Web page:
—Akira Amari, chairman of the Liberal Democratic Party Election Strategy Committee, beginning to move from saying an double election in July is a possibility to saying that he may proactively call on Prime Minister Shinzo Abe for a double election.

—Yukio Edano indicates the Constitutional Democratic Party of Japan will run a strong candidate in the Shizuoka No. 5 district with the intention of defeating the traitorous Goshi Hosono in the next general election. Edano and Hosono used to be colleagues in Democratic Party of Japan cabinets.

—Constitutional Democratic Party of Japan leader Yukio Edano: “The Self-Defense Forces have already been ruled as constitutional within the scope of individual self-defense. The only ones claiming there is a dispute over their constitutionality is the Abe Cabinet itself.”

International

—Prime Minister Shinzo Abe begging for a phone call with US President Donald Trump before his meeting in Vietnam with Kim Jong-Un in a bid to remain somewhat relevant to the North Korea peace process.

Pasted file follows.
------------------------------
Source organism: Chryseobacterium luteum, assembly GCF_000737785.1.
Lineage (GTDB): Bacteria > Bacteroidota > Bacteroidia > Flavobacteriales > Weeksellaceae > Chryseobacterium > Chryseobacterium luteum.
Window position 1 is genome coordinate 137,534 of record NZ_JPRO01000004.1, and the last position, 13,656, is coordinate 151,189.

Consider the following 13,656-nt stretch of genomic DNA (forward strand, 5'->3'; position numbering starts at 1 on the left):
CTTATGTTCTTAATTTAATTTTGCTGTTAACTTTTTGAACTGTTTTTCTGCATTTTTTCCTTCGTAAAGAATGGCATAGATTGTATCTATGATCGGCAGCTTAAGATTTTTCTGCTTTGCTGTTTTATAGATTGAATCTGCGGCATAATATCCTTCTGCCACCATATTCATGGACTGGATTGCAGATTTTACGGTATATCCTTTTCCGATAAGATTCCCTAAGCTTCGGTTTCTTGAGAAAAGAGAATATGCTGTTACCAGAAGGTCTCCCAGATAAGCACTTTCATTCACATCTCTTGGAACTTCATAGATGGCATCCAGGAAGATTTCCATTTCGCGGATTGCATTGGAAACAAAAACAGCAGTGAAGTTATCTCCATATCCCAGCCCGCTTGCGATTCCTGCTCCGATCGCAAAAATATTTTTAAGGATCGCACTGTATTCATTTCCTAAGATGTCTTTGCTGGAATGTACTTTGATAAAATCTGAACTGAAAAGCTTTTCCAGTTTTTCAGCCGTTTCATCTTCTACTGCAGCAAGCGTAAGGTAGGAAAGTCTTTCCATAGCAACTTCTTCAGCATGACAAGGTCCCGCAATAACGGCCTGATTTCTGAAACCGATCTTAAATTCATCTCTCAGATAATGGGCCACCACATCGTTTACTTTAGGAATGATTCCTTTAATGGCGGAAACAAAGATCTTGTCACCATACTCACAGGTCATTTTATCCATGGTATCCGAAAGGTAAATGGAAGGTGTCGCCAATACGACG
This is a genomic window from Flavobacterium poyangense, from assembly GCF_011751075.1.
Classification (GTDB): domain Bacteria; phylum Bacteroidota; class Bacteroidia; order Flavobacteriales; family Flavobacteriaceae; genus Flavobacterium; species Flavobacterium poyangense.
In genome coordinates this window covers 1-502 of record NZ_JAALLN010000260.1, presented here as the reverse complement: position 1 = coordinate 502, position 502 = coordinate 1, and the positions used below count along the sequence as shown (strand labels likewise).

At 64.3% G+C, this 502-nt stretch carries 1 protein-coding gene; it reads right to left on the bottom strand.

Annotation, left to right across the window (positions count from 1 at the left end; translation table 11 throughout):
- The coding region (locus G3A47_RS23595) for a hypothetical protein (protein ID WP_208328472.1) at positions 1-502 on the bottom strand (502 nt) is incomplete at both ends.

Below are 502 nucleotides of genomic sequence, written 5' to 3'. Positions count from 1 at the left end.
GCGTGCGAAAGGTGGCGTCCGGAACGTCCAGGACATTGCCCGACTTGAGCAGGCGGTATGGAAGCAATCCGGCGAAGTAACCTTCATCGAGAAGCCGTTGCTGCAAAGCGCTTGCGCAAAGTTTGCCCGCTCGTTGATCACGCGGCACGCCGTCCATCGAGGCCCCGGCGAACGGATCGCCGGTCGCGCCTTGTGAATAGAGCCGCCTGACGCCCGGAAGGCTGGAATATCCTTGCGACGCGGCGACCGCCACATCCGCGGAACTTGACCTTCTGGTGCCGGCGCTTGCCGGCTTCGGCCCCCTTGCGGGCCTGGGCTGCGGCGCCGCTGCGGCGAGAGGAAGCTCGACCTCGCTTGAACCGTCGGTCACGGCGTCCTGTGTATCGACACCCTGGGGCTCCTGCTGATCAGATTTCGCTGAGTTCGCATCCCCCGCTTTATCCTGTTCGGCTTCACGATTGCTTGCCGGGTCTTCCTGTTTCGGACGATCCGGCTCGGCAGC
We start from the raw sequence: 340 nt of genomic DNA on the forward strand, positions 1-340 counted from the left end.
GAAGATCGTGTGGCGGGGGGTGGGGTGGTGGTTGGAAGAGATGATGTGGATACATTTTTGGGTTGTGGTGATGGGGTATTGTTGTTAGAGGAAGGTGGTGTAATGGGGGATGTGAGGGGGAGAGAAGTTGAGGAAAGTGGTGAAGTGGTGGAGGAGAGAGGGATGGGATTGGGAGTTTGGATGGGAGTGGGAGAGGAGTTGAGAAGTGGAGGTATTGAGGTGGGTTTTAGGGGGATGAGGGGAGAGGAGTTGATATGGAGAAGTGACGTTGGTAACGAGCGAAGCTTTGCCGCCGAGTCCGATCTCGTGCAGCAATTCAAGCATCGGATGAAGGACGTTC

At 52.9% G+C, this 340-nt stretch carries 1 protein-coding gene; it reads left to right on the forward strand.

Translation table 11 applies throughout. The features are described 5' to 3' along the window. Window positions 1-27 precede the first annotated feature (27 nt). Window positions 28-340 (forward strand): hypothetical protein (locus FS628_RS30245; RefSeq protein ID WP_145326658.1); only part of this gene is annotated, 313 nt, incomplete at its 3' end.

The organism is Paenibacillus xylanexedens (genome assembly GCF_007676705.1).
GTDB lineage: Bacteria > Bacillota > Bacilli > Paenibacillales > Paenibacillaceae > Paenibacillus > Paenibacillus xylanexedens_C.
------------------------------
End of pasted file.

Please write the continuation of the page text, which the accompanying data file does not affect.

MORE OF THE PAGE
—Abe government indicates willingness to participate in informal talks with the International Hydrographic Organization over South Korea’s demand that the Sea of Japan become internationally renamed as the East Sea.

—Calling him “the son of the main culprit of war crimes,” South Korean National Assembly Speaker Moon Hee-Sang declares that Emperor Akihito should personally apologize to Comfort Women. That’s insulting and counterproductive talk. Akihito isn’t the problem.

—Abe government formally protests South Korean National Assembly Speaker Moon Hee-Sang’s comments that Emperor Akihito should personally apologize to Comfort Women. South Korean government appears to be intimating that the Speaker’s view is not their administration’s view.

—“The Committee to Protect Journalists today called on the Japanese government to allow freelance journalist Kosuke Tsuneoka to leave the country to conduct reporting.”

—“Reporters Without Borders calls on the Japanese authorities to immediately return Japanese freelance reporter Kosuke Tsuneoka’s passport and to allow Tsuneoka and all other Japanese journalists to travel freely abroad, including to war-torn countries.”

—Abe government refusing demands of the International Labour Organization and others to join all other developed nations and to allow firefighters to organize into labor unions. Firefighters have been legally barred from joining unions and claims of power harassment are rife.